August 18 looked like a fairly marginal day for supercells. However, a deviant moving storm developed south of Limon, CO and moved southwest enhancing its shear to the fullest extent. This storm produced COPIOUS amounts of hail over southeast Lincoln county that destroyed every crop, tree and building in its path. Hail fell for about 40 minutes and ranged in size from quarter to golfball.
July 20 promised to be a day with decent shear, instability and moisture, with a strong wave moving southeast out of Montana late in the day. Morning cloudiness cast a doubt on anything decent happening, but by noon, the mid level clouds eroded and good surface heating commenced. It didn’t take long for storms to fire up, and this storm became the storm of the day, producing tennisball sized hail, at least two funnels and intense lightning. It developed along I-25 south of Chugwater, WY and dissipated along the WY/NE border. It was one of the prettier storms of 2006!
July 17 featured a persistent boundary across eastern Adams, Arapahoe and Elbert counties in Colorado with deepening moisture on easterly flow. Shear was marginal, but with the boundary in place and strong instability, storms developed along the boundary and two of them spun pretty strongly, causing the NWS to issue tornado warnings on them. We caught them as the intensified and produced a couple of funnels, although we never could confirm touchdown. The one pictured above appeared to be anticyclonic as it formed on the south side (looking west) of the clear slot of this rotating storm.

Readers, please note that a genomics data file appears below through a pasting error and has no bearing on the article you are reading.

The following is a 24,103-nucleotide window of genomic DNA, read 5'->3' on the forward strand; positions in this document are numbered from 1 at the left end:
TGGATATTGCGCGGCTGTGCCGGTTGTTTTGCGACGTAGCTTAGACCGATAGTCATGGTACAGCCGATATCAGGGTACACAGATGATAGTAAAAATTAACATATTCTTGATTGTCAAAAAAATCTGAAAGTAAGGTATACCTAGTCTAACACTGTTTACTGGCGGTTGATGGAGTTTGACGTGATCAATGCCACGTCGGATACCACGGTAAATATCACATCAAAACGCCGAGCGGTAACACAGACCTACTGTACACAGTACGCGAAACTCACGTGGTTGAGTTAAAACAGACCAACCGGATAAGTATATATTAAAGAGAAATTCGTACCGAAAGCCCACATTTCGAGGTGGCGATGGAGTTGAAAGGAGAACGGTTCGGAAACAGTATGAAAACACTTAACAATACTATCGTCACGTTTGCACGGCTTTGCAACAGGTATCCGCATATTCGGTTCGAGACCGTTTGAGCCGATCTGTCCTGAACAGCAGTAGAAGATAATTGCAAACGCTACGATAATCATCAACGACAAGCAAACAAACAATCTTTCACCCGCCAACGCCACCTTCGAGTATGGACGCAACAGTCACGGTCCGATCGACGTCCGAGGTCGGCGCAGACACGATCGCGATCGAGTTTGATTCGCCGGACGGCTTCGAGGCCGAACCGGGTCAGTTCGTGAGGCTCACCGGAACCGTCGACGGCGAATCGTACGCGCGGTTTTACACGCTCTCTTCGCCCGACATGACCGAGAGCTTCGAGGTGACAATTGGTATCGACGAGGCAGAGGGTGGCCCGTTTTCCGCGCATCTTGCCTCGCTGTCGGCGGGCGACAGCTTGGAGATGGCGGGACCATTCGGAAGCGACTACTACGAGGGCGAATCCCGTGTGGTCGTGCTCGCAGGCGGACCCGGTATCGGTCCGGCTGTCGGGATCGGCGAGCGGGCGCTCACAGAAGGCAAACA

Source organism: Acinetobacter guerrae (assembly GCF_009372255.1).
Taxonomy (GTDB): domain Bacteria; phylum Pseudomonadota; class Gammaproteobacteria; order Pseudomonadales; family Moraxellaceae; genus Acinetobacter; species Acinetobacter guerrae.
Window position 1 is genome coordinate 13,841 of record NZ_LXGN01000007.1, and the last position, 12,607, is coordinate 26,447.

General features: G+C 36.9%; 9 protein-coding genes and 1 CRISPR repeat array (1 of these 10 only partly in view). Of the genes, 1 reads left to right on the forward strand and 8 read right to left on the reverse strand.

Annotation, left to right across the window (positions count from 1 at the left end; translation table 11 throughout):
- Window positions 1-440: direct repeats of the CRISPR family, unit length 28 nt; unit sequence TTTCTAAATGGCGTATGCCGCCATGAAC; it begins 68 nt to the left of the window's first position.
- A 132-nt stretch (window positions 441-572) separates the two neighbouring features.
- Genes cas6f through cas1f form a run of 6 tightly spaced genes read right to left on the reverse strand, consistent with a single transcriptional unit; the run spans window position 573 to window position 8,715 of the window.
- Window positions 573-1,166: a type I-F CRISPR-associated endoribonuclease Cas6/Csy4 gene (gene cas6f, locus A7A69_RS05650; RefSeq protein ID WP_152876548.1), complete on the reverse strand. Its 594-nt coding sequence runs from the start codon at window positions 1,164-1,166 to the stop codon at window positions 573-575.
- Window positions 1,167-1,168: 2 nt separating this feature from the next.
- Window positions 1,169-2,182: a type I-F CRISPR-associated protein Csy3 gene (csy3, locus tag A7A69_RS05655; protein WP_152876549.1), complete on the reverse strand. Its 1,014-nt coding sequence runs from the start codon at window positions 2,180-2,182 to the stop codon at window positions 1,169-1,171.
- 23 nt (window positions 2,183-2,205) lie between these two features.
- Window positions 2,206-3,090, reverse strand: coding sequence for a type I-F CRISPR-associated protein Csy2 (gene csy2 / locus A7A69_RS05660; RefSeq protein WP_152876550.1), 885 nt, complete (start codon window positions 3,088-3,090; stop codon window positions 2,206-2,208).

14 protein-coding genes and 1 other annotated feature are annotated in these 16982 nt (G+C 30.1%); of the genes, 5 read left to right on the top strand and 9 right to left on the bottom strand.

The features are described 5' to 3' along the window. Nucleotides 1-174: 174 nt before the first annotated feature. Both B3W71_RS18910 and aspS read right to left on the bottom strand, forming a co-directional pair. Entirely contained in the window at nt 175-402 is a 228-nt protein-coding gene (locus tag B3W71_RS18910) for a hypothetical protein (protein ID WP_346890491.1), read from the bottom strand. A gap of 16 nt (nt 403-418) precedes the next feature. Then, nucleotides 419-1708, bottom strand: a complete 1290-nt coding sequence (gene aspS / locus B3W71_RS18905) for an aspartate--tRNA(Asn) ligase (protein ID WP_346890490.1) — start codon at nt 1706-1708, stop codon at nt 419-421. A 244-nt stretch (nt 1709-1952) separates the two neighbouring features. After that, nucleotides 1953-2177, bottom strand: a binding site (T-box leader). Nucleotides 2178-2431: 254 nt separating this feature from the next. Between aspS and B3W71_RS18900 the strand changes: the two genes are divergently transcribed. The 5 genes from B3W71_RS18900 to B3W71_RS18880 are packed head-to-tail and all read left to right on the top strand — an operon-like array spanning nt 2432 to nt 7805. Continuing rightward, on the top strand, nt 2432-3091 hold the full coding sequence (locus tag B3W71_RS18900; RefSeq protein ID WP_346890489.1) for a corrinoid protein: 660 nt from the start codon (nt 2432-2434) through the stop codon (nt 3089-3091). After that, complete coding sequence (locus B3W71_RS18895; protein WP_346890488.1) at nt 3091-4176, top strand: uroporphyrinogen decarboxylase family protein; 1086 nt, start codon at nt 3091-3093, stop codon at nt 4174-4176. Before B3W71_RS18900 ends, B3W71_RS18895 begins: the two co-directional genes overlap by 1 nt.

July 13th had a great set up potential for Nebraska. Strong shear, a nice boundary and mid 70s dewpoints would all come together and produce a nice supercell in north central Nebraska. I came from Grand Island north to catch it. SPC mesoanalysis page showed the best of the best conditions feeding into that storm! (I just couldn’t go for the elevated trashy crap heading towards OMA) I sat just south of Greeley to watch it before heading west towards Ord. I was looking west at it, and it had a nice soda can/bell shape to it. Nice structure, tried to produce, but just couldn’t. Typical 2006. The core had solid 1.5″ to 2″ diameter hail from it. I also encountered winds gusting to 82 MPH (measured!) not far from Greeley when it gusted out.
The first day of my North Land Lecture Tour resulted in a “south land” weak tornado! What a surprise! We headed south from Denver and crossed the Raton Mesa, only to see what looked like supercell structure near Mt Capulin volcano. East we blasted and caught up to this cell as it produced a distant weak tornado!! What a surprise!! Later on, a weak LP type supercell formed near Springer and had decent structure for awhile.
June 23rd was a day that had promise for high based storms in western Nebraska. It lived up to its potential and more! We caught the first supercell of the day that formed northwest of Scottsbluff and was a nice LP storm. The second LP storm formed northeast of Torrington and had very nice structure. And finally the storm of the day formed west of the Black Hills in northeast Wyoming and tracked southeast into northwest Nebraska. This storm had beautiful HP supercell structure and produced a couple of short lived tornadoes, one of which is shown below.